Ten Rising Stars: Lauren Poplawski

Senior associate, Qorvis Communications

Senior associate, Qorvis Communications

Lauren Poplawski
Lauren Poplawski

Election year or not, Americans are constantly inundated with political messages. Advocates and candidates are searching for the magic words that will cut through the chatter and get them heard.

Of course, there's no perfect recipe. But a good plan goes a long way.

"Politics has been a passion of mine," says Lauren Poplawski, 28, senior associate for Qorvis Communications. "I'm like a dime a dozen here in DC. But it's pretty easy to love my job when it affords you the opportunity to become a part of the process and work on issues you care about."

Poplawski approached her two major accounts in a campaign style.

The Agricultural Coalition for Immigration Reform (ACIR), represents farmers who want to see immigration reform legislation, including a guest worker program. Without it, they feel the farm system will not survive.

In April 2006, Poplawski organized a 500-person rally and "Farmers Market" on Capitol Hill for the ACIR, attracting three members of Congress and news media from all over the world. The event even inspired other rallies in New York, Los Angeles, and Chicago. The firm was hired just ten days before the ACIR stepped up a major portion of their campaign.

"Within four days, she understood the nuances of this intense public policy debate," says Rich Masters, managing director at Qorvis. "She was in the first meeting with the client, participating and showing she had a lot to offer."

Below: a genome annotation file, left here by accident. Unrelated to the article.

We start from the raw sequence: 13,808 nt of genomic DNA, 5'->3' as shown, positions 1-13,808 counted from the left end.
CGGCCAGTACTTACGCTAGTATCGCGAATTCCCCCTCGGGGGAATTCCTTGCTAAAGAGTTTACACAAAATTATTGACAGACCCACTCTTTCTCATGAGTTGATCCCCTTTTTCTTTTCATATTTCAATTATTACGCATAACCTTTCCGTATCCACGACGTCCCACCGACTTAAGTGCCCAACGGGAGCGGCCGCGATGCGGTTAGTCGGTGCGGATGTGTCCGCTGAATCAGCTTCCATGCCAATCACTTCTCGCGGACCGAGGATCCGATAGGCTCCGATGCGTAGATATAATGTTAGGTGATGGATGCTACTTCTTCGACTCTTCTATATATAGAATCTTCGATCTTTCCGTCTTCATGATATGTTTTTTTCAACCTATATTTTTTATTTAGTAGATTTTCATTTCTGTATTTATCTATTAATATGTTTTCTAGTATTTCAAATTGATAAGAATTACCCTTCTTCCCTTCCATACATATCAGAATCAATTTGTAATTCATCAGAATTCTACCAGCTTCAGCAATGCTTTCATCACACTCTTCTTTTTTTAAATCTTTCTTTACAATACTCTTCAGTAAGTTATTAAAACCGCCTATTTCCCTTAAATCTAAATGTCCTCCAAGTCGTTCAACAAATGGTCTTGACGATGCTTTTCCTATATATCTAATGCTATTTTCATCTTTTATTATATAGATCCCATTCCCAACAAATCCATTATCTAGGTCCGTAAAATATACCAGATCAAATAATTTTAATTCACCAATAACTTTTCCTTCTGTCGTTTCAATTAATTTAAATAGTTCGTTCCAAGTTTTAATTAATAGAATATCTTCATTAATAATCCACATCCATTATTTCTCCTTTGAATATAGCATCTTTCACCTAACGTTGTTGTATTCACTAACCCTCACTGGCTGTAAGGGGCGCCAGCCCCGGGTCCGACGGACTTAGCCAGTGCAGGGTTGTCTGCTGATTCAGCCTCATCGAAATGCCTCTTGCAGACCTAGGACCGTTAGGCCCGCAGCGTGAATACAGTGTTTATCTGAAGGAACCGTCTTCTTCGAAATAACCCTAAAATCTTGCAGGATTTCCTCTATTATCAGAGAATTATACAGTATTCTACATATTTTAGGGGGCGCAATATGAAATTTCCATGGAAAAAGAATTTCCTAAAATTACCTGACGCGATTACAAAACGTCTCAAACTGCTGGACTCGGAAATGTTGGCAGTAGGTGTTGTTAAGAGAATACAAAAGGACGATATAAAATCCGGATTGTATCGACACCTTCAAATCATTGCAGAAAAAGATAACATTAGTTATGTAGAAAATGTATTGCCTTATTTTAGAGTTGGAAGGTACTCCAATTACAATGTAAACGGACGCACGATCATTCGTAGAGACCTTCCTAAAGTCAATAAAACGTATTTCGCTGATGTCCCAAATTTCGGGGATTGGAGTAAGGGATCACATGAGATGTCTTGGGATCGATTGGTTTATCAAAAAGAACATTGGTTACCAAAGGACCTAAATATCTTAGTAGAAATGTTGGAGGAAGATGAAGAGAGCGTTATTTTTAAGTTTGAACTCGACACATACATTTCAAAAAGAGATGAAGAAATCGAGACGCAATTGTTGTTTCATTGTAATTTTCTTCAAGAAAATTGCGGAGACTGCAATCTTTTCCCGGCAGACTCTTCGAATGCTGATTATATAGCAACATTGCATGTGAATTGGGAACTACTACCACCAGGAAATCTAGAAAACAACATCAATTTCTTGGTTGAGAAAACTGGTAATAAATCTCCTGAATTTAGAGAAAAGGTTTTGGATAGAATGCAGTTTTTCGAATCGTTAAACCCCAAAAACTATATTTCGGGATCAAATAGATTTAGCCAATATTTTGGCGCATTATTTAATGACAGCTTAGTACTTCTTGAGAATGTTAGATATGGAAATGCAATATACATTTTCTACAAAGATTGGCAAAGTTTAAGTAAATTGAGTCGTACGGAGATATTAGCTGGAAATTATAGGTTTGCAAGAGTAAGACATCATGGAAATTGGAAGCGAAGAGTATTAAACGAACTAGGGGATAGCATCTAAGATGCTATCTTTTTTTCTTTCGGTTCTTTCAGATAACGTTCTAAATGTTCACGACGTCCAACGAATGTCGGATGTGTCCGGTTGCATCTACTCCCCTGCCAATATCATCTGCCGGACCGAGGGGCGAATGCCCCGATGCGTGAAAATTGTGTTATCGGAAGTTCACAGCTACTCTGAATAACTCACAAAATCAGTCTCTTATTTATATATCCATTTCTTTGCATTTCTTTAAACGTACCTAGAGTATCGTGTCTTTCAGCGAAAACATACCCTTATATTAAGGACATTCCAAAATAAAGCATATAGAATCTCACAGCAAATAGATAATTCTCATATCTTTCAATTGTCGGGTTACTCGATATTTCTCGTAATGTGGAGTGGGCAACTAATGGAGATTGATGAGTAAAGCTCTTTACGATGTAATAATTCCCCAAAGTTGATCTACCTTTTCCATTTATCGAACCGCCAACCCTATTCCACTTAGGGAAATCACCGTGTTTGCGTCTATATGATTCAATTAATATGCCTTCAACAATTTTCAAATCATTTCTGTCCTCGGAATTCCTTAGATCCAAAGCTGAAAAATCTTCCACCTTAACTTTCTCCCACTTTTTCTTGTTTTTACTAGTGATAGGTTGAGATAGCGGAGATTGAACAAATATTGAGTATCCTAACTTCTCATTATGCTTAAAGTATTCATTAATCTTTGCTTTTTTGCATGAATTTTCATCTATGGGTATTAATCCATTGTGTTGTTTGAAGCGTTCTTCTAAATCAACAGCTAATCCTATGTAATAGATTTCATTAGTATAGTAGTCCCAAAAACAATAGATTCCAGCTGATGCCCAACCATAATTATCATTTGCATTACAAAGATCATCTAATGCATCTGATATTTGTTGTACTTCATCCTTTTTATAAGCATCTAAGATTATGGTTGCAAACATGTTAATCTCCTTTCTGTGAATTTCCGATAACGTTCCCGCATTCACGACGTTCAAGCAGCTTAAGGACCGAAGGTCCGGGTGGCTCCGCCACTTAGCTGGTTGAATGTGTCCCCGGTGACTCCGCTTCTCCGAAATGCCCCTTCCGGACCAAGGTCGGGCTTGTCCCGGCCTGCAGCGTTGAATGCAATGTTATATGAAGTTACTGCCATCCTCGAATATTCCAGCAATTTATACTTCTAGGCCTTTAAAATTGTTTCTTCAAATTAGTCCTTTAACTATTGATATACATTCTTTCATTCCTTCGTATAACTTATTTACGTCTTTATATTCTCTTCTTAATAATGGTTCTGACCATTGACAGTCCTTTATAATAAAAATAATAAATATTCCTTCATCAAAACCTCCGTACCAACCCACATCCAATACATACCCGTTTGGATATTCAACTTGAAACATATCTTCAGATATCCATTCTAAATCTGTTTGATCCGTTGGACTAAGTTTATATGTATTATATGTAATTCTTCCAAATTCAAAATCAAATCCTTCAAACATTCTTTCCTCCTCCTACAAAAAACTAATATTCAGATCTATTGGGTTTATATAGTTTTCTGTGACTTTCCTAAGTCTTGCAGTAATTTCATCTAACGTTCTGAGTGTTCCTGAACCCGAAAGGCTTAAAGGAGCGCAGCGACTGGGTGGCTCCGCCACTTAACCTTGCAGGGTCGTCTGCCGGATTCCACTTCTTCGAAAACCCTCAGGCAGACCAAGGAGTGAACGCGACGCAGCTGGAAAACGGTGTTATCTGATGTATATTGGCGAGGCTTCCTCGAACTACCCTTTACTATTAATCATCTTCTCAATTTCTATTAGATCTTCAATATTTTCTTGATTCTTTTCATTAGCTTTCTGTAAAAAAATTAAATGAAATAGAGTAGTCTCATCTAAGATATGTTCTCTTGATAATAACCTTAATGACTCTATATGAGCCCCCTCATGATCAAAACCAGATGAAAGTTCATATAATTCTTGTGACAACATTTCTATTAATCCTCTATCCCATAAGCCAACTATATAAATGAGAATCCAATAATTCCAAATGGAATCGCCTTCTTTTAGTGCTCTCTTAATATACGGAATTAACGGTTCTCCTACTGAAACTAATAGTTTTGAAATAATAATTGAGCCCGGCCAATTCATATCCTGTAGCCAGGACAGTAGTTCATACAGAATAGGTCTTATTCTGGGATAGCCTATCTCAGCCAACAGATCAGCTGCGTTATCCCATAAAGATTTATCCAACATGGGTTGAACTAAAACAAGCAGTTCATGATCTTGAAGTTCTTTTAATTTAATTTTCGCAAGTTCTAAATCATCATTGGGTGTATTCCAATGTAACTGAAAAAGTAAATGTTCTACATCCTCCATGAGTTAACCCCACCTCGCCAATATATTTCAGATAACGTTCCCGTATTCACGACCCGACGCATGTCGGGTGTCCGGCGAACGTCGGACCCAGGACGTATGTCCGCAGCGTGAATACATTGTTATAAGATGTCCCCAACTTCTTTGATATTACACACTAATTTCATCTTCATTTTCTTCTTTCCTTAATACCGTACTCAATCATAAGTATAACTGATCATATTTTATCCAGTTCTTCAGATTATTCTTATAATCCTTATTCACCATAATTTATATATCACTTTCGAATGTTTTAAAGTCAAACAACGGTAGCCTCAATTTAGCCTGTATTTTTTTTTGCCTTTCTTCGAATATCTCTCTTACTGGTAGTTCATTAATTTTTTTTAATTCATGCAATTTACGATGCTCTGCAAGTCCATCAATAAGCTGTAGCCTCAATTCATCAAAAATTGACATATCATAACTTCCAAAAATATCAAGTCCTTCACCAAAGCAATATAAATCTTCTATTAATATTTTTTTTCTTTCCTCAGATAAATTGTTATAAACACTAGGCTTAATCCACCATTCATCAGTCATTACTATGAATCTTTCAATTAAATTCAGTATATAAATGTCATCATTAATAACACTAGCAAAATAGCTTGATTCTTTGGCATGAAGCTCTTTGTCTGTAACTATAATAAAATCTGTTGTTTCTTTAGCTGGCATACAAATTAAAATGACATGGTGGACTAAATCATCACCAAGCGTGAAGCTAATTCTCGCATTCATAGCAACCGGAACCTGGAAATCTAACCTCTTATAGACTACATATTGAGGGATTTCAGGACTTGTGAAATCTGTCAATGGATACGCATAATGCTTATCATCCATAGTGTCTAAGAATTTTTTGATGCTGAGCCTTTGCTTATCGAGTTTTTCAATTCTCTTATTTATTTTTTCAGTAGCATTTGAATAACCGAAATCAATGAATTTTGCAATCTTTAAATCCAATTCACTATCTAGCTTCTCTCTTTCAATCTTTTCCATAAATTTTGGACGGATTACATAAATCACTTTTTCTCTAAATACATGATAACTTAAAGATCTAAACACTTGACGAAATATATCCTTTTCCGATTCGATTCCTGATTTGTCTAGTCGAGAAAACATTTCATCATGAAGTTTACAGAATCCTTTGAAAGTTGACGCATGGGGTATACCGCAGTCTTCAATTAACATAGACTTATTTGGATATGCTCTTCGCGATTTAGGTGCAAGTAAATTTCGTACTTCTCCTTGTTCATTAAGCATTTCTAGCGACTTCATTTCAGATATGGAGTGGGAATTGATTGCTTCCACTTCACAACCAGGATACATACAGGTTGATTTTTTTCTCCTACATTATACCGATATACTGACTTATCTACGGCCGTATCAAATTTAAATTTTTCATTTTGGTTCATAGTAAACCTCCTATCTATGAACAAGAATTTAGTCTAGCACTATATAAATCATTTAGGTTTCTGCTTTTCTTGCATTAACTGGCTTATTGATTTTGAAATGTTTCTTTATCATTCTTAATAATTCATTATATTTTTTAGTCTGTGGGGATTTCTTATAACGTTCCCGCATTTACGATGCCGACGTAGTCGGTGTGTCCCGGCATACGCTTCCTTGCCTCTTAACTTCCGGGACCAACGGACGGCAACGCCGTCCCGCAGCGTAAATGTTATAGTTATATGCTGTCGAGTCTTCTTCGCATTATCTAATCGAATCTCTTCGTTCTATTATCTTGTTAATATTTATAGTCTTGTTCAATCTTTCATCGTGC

Poplawski has also worked with The Sugar Association (representing sugar farmers) and their campaign, "The Truth About Splenda," which sought to teach consumers about the differences between the artificial sweetener and real sugar. In a month, Poplawski coordinated the national "Nothing is Sweeter than the Truth" press conference, helped spur activists across the country, and developed the "Truth about Splenda" web site. All together, the campaign generated 100 million media impressions.

"Splenda was approved by the FDA, but there wasn't much information out there," says Poplawski. "We decided that we were going to become the authority on it and educate people about what Splenda really is."

Poplawski started with the firm two years ago after first working in advertising sales at the Wall Street Journal's DC office and handling marketing strategies for small business clients at Roll Call. She had to start from scratch with Qorvis, learning the basics of communications.

But she credits the agency's lack of silos for her success, allowing for work on an array of issues.

"We want to not just delegate things down, but engage [young staffers] in the whole process," says Masters. He says Poplawski understands the campaigns as well as he does and lends a creative edge to the firm's work.

While successful, Poplawski is humbled by the road ahead.

"I feel like I have so much to learn," she says. "But I believe I've found what I'm supposed to do and I'm thrilled about it."

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